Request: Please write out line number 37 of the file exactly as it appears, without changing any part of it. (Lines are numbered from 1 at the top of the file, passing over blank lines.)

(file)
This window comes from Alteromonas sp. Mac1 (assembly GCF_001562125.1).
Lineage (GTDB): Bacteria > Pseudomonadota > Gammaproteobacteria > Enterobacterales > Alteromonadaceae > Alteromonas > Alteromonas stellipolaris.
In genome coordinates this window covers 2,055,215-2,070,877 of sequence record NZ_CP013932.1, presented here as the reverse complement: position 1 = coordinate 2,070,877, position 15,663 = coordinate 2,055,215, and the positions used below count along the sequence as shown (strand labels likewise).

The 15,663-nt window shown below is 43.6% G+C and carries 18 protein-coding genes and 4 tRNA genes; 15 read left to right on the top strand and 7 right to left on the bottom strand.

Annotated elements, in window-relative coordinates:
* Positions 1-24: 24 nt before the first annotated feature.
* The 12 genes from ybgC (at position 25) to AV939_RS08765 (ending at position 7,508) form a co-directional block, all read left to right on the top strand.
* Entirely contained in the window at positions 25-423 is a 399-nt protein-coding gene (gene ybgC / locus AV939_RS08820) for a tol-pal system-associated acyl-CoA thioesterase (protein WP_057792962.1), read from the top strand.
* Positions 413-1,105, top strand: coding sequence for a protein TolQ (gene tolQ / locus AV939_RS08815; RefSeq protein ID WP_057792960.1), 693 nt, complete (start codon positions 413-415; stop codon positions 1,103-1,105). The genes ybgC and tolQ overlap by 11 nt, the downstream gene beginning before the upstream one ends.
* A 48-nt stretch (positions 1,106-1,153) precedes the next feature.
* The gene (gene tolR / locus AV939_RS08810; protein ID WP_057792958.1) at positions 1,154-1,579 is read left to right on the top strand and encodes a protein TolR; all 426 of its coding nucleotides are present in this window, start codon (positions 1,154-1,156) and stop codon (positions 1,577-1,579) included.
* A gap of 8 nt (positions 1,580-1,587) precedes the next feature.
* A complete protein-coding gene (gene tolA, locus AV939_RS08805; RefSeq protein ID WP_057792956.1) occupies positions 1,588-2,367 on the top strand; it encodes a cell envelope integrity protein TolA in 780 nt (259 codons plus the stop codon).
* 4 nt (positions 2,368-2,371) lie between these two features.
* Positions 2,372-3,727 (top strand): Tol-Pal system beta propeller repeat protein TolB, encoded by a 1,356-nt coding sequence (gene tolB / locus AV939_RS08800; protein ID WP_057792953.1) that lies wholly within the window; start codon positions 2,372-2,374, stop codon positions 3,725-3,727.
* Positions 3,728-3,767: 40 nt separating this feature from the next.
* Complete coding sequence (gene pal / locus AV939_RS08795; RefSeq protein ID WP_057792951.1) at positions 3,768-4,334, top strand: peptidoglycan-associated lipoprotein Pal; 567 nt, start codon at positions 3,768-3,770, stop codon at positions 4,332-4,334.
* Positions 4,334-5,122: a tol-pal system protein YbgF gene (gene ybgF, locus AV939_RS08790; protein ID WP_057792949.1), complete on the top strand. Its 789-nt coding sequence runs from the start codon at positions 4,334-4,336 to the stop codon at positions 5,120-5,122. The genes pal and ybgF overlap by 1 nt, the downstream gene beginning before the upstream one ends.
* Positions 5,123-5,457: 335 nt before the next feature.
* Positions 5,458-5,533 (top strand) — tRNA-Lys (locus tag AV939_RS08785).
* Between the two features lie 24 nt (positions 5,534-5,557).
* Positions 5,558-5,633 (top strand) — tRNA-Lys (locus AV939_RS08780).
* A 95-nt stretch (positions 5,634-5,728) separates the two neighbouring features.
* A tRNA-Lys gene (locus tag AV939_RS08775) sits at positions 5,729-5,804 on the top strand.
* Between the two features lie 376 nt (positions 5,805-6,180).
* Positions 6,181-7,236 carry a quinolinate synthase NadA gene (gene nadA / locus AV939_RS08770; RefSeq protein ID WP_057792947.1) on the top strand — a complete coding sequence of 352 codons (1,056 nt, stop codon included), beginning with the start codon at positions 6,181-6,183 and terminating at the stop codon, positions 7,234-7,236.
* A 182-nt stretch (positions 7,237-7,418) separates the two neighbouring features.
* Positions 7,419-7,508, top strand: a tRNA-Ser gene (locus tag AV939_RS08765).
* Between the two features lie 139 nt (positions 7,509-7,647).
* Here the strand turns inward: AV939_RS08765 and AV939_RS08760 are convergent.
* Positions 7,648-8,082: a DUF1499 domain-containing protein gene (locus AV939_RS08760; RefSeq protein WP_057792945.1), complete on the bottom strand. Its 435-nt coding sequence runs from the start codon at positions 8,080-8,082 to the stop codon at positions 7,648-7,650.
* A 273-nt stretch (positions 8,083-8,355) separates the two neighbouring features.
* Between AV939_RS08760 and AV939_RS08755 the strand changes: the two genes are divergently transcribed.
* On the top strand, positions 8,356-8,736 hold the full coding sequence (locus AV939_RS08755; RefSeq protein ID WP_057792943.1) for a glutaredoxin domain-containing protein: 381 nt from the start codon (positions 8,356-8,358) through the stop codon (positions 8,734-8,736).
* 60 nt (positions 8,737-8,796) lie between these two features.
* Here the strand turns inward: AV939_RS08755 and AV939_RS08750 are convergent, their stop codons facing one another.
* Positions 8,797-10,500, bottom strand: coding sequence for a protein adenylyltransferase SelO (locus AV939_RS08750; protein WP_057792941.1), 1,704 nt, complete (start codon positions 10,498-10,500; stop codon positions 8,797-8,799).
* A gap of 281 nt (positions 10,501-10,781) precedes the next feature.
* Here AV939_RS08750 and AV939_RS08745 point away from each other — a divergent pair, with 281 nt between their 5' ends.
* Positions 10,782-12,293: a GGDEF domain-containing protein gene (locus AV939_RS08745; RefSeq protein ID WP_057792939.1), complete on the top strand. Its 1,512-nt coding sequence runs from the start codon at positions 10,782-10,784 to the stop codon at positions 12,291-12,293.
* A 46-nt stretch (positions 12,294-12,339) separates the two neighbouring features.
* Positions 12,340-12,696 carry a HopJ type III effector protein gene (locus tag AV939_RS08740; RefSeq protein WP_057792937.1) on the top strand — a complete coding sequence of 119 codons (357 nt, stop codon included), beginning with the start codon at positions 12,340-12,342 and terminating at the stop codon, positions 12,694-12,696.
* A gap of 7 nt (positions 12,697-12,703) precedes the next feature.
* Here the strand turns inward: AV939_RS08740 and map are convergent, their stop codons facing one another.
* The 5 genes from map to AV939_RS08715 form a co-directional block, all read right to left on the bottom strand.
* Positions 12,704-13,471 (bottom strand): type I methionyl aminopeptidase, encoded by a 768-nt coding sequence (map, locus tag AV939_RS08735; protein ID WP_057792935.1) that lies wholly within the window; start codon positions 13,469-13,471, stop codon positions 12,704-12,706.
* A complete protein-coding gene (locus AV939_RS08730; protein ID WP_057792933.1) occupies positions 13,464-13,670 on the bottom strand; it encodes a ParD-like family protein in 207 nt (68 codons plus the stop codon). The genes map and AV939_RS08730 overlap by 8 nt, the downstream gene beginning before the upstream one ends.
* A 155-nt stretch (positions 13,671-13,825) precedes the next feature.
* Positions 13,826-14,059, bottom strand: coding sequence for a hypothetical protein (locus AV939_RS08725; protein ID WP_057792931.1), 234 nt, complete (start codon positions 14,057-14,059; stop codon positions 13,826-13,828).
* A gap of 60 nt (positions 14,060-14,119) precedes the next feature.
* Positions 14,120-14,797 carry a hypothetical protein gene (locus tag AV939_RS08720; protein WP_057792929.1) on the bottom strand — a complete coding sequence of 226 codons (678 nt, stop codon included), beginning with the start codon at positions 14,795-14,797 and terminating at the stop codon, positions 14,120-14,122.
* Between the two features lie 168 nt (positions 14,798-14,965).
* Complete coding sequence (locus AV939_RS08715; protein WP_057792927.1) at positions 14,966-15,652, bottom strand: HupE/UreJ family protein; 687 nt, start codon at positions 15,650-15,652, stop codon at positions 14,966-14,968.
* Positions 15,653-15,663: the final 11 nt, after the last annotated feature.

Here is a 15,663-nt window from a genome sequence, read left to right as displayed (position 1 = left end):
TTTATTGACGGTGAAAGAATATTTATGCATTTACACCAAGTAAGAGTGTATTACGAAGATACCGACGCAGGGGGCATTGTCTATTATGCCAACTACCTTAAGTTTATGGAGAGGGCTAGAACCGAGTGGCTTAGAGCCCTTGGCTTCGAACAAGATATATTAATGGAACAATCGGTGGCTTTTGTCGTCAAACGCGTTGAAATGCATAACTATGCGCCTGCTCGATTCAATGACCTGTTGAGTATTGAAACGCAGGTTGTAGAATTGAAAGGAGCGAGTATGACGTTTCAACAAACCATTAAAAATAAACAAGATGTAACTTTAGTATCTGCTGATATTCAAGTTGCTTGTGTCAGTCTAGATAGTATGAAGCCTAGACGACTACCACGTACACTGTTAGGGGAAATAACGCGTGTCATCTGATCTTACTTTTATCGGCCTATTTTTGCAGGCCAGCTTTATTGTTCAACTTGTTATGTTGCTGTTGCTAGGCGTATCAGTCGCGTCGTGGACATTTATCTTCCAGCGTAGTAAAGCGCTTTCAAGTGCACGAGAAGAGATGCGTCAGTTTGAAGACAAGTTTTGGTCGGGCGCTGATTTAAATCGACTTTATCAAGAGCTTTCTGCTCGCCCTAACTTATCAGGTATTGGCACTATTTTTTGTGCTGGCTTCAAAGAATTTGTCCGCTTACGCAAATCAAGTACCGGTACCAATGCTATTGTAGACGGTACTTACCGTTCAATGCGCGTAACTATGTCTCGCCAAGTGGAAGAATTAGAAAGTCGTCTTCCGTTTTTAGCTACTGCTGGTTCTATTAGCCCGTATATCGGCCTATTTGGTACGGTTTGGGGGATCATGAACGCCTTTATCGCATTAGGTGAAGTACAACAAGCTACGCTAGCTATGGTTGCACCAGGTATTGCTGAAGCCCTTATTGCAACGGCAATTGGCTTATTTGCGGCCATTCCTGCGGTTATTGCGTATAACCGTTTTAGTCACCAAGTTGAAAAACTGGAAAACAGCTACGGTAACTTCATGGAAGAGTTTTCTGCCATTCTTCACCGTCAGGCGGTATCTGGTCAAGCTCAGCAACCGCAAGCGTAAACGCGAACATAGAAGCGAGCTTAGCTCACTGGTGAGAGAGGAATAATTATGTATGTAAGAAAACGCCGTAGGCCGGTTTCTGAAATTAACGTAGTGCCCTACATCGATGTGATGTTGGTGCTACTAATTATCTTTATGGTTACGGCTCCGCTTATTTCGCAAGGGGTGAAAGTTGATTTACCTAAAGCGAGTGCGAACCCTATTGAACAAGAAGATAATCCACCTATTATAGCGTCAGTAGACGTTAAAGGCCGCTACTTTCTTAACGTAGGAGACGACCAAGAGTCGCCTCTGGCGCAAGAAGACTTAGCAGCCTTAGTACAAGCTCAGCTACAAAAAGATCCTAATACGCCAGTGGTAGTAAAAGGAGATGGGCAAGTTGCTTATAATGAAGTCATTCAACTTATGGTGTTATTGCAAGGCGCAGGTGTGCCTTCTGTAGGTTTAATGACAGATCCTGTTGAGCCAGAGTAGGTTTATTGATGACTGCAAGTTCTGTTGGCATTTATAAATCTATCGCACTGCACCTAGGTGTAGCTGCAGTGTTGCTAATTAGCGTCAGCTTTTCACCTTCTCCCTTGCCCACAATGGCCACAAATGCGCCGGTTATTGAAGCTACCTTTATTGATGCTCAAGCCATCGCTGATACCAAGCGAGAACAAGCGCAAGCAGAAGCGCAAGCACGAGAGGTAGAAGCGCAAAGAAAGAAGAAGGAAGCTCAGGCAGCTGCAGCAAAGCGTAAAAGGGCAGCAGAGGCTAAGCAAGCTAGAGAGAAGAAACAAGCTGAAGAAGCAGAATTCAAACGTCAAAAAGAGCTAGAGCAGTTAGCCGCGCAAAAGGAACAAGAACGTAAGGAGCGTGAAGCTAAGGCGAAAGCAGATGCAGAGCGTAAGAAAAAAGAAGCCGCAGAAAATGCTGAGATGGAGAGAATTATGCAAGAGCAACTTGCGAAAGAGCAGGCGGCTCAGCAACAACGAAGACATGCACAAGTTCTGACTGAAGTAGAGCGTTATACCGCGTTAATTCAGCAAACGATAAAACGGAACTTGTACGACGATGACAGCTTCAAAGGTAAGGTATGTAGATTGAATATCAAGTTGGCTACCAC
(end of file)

* Positions 8,797-10,500, bottom strand: coding sequence for a protein adenylyltransferase SelO (locus AV939_RS08750; protein WP_057792941.1), 1,704 nt, complete (start codon positions 10,498-10,500; stop codon positions 8,797-8,799).